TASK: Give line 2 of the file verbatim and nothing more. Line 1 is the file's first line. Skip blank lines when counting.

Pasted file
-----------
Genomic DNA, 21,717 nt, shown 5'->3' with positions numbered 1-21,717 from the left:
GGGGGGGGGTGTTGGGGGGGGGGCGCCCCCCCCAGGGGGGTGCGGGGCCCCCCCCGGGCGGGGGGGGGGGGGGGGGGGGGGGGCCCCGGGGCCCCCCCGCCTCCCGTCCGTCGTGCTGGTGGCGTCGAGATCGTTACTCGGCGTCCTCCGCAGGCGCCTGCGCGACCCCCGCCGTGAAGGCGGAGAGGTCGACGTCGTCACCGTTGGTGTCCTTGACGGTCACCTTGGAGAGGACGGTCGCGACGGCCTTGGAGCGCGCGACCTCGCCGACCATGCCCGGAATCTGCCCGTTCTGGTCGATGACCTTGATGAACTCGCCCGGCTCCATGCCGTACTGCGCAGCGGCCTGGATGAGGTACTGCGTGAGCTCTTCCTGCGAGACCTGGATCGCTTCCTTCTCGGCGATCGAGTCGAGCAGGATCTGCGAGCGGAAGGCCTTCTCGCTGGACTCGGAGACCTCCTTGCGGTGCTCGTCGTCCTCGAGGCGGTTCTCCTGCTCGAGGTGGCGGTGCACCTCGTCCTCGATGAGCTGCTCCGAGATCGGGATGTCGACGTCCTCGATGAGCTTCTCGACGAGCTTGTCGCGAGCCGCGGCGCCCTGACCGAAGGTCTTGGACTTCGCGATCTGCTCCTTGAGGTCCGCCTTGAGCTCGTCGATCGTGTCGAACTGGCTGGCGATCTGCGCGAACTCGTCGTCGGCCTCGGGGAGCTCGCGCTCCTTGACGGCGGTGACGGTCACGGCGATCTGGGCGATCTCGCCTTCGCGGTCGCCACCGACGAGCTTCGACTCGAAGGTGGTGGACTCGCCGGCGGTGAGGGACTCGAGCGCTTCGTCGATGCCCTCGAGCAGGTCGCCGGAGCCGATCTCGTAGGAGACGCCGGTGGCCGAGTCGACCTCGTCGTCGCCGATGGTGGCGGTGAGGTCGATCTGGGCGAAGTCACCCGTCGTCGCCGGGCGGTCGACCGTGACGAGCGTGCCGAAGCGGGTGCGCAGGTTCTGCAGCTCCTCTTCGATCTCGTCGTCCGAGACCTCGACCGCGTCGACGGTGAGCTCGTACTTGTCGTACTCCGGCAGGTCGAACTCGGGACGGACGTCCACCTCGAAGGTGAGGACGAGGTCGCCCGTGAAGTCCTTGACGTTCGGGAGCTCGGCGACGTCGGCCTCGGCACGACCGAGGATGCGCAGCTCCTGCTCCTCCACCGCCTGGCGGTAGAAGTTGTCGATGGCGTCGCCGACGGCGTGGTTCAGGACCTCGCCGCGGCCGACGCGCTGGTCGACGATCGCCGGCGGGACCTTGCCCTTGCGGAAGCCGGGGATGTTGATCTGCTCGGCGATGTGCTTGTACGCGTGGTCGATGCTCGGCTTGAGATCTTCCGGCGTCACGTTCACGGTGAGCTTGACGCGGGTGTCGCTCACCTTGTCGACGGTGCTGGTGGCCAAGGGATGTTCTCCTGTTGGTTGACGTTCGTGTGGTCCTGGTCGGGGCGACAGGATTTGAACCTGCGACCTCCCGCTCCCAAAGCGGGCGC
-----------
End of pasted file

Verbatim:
GGGGGGGGGTGTTGGGGGGGGGGCGCCCCCCCCAGGGGGGTGCGGGGCCCCCCCCGGGCGGGGGGGGGGGGGGGGGGGGGGGGCCCCGGGGCCCCCCCGCCTCCCGTCCGTCGTGCTGGTGGCGTCGAGATCGTTACTCGGCGTCCTCCGCAGGCGCCTGCGCGACCCCCGCCGTGAAGGCGGAGAGGTCGACGTCGTCACCGTTGGTGTCCTTGACGGTCACCTTGGAGAGGACGGTCGCGACGGCCTTGGAGCGCGCGACCTCGCCGACCATGCCCGGAATCTGCCCGTTCTGGTCGATGACCTTGATGAACTCGCCCGGCTCCATGCCGTACTGCGCAGCGGCCTGGATGAGGTACTGCGTGAGCTCTTCCTGCGAGACCTGGATCGCTTCCTTCTCGGCGATCGAGTCGAGCAGGATCTGCGAGCGGAAGGCCTTCTCGCTGGACTCGGAGACCTCCTTGCGGTGCTCGTCGTCCTCGAGGCGGTTCTCCTGCTCGAGGTGGCGGTGCACCTCGTCCTCGATGAGCTGCTCCGAGATCGGGATGTCGACGTCCTCGATGAGCTTCTCGACGAGCTTGTCGCGAGCCGCGGCGCCCTGACCGAAGGTCTTGGACTTCGCGATCTGCTCCTTGAGGTCCGCCTTGAGCTCGTCGATCGTGTCGAACTGGCTGGCGATCTGCGCGAACTCGTCGTCGGCCTCGGGGAGCTCGCGCTCCTTGACGGCGGTGACGGTCACGGCGATCTGGGCGATCTCGCCTTCGCGGTCGCCACCGACGAGCTTCGACTCGAAGGTGGTGGACTCGCCGGCGGTGAGGGACTCGAGCGCTTCGTCGATGCCCTCGAGCAGGTCGCCGGAGCCGATCTCGTAGGAGACGCCGGTGGCCGAGTCGACCTCGTCGTCGCCGATGGTGGCGGTGAGGTCGATCTGGGCGAAGTCACCCGTCGTCGCCGGGCGGTCGACCGTGACGAGCGTGCCGAAGCGGGTGCGCAGGTTCTGCAGCTCCTCTTCGATCTCGTCGTCCGAGACCTCGACCGCGTCGACGGTGAGCTCGTACTTGTCGTACTCCGGCAGGTCGAACTCGGGACGGACGTCCACCTCGAAGGTGAGGACGAGGTCGCCCGTGAAGTCCTTGACGTTCGGGAGCTCGGCGACGTCGGCCTCGGCACGACCGAGGATGCGCAGCTCCTGCTCCTCCACCGCCTGGCGGTAGAAGTTGTCGATGGCGTCGCCGACGGCGTGGTTCAGGACCTCGCCGCGGCCGACGCGCTGGTCGACGATCGCCGGCGGGACCTTGCCCTTGCGGAAGCCGGGGATGTTGATCTGCTCGGCGATGTGCTTGTACGCGTGGTCGATGCTCGGCTTGAGATCTTCCGGCGTCACGTTCACGGTGAGCTTGACGCGGGTGTCGCTCACCTTGTCGACGGTGCTGGTGGCCAAGGGATGTTCTCCTGTTGGTTGACGTTCGTGTGGTCCTGGTCGGGGCGACAGGATTTGAACCTGCGACCTCCCGCTCCCAAAGCGGGCGC